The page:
April 18, 1853
New Albany and Salem Railroad (soon to be Monon Railroad) extends to Bedford. First station is built on city square.
Wooden station burns. Rebuilt with brick on city square.
Third station built of locally quarried limestone at 1221 J Street.
Last run of Thoroughbred passenger train.
Louisville and Nashville Railroad takes over Monon Railroad.
CSX takes over L&N RR.
CSX ends freight service at Bedford Station.
Station becomes vacant.
City of Bedford purchases Station.
Station used by recycling company.
Recycling ends. Indiana Trails uses station for storage.
Chris Light Photographer
Indiana Trails is proposing a project that will transform the historic Monon Station and adjacent former rail hub area (Monon Plaza) into a destination major public space on the near-Northside of Bedford.
This development is part of a community effort to designate Bedford as a “Trail Town”, making the city particularly friendly and inviting to bicyclists and hikers reaching the area not only from points in Indiana, but also from the Midwest and locations beyond. (“Trail Towns” nationally seek to achieve a threshold set of requirements--including the provision of important services and amenities for trail-using visitors--to achieve Trail Town designation, based upon the model pioneered along the Great Allegheny Passage trail in Pennsylvania.)
Courtesy of Monon Railroad Historical Technical Society, Inc.
Indiana Trails as an organization has, for years, advocated for the development of a network of Trail Towns in our state.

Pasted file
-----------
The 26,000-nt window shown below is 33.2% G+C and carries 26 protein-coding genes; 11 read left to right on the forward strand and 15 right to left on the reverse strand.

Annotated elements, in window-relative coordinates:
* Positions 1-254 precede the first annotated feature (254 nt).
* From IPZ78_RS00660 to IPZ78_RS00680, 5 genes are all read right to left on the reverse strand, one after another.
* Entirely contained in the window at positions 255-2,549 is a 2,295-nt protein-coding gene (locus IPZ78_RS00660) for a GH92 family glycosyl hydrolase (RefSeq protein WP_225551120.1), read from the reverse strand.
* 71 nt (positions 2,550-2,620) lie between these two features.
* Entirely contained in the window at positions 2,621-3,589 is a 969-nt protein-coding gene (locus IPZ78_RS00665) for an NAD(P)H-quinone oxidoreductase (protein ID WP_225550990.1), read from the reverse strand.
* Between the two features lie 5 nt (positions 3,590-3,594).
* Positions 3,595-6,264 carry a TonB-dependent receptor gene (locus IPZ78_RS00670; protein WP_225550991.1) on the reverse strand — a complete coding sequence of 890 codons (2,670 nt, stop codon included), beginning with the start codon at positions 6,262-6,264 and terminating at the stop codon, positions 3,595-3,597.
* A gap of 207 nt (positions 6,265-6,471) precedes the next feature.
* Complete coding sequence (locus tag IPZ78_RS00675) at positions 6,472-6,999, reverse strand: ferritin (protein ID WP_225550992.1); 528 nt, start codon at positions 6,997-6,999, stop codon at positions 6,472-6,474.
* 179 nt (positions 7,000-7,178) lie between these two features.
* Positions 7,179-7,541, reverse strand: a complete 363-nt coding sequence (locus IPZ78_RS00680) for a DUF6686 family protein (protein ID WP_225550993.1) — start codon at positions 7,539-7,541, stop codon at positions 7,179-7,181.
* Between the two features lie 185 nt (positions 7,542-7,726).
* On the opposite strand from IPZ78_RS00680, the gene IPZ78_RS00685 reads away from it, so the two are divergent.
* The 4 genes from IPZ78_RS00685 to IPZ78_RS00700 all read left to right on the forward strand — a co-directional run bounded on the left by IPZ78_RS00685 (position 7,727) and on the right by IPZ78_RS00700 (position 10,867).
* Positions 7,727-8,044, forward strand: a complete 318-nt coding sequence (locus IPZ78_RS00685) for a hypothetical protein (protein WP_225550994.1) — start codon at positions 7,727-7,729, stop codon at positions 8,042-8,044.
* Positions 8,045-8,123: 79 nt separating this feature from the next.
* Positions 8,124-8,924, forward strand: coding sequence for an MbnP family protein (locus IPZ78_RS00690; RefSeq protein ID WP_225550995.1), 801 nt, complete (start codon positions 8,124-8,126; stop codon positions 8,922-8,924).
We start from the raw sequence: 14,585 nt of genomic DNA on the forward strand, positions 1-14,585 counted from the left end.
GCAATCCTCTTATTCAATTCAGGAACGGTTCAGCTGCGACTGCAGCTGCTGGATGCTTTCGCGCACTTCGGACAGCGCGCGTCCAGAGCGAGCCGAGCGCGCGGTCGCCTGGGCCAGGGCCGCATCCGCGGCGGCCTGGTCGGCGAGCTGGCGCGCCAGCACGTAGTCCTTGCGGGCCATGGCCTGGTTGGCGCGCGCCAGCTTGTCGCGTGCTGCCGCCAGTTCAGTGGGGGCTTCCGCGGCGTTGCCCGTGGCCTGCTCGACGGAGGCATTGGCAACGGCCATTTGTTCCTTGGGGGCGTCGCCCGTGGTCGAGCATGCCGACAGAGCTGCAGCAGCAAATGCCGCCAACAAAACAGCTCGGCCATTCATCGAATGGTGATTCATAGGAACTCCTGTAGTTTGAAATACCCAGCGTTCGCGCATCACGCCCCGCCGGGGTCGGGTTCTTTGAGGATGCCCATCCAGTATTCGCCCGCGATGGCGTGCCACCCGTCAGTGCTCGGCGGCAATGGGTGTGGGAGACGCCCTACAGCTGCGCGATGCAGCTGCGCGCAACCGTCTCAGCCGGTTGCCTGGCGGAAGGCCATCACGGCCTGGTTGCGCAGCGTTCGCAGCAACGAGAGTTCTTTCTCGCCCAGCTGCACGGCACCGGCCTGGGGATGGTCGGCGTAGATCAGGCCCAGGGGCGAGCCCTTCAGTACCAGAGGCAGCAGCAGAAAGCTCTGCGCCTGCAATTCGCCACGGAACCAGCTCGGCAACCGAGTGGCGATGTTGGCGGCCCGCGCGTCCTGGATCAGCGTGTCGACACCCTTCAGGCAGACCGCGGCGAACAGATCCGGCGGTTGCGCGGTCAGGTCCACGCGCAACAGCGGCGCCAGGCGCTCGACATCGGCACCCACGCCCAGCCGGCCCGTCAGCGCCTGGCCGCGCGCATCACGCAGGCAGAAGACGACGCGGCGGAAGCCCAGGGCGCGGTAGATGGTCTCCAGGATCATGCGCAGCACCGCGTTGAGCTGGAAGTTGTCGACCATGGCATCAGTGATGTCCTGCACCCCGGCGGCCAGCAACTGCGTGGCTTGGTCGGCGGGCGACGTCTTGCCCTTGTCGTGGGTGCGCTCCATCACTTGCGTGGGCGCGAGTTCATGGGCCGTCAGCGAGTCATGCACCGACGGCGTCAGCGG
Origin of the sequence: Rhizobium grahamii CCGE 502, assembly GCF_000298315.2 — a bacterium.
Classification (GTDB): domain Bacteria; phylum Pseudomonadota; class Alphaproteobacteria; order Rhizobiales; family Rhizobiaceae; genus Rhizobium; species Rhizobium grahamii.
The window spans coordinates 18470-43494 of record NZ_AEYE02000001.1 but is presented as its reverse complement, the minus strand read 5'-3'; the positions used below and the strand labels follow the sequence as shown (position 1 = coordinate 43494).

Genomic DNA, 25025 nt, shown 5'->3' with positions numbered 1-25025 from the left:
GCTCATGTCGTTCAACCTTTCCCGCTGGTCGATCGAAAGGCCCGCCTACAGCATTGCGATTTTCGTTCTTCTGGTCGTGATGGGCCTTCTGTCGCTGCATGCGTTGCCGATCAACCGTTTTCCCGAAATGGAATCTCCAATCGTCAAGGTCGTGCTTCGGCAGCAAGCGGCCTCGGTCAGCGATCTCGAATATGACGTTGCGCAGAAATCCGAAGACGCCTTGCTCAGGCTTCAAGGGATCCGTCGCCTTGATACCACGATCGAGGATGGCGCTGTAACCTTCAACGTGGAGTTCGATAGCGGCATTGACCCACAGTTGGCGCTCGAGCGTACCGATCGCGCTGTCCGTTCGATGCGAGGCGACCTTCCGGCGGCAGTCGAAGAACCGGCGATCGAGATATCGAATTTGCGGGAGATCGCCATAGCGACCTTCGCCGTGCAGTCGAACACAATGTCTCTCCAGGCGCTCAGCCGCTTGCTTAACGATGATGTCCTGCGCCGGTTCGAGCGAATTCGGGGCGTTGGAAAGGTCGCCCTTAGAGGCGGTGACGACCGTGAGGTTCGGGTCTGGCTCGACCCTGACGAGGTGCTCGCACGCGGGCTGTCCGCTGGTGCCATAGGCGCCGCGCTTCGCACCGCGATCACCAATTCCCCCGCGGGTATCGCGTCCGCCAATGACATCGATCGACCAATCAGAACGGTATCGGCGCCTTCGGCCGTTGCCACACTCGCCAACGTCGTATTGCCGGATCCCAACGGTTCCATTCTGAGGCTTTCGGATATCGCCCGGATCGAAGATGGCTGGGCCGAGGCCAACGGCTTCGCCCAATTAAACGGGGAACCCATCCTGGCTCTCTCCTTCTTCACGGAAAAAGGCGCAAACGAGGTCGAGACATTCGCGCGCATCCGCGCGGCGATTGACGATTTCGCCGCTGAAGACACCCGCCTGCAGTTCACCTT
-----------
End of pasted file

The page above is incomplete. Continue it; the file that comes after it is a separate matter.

The land and former railroad corridors in Bedford’s Monon Plaza site is currently undeveloped, and the historic Monon Station is used only for storage in anticipation of future renovation and transformation into a regional attraction that can include retail, housing, offices, entertainment or a combination thereof.
This will include the construction of a bike/walk/jog/run pathway that will present a very visually-obvious positive, proactive incursion into a now-ignored industrial portion of Bedford’s historic near-Northside. This area played a key role in the marriage of famed Bedford limestone and the multiple railroads that transported the valuable natural resource that was used nationally in such famed structures as the Empire State Building in New York.
The pathway will form an approximately half-mile connector between the east end of the Milwaukee Road Transportation Trailway--a ten-mile trail in Bedford and Lawrence County (with an additional eight miles planned)--tying it to J Street, a major north-south surface street leading to Downtown Bedford’s attractions, which include the Lawrence County Historical Museum, multiple restaurants, the revamped Courthouse Square, Ivy Tech, the Milwaukee Road Depot meeting facility, Bedford Library, professional offices, retailers and U.S. 50.
The pathway will re-introduce citizens of South Central Indiana to the history of the Monon and Milwaukee Road railroads, and will open up a fresh walkway that bridges the glaring gap in the area’s pedestrian facilities between Downtown and the adjacent neighborhoods to the northwest, where there is a new trailhead, and a planned accessible trailhead for wheelchair users and citizens with disabilities. This connector will complete one of several conceived pedestrian “loops” winding their way through Central Bedford neighborhoods, and can be used for library “story walks”, which are gaining popularity among the nation’s readers and library patrons, and promote exercise by library users.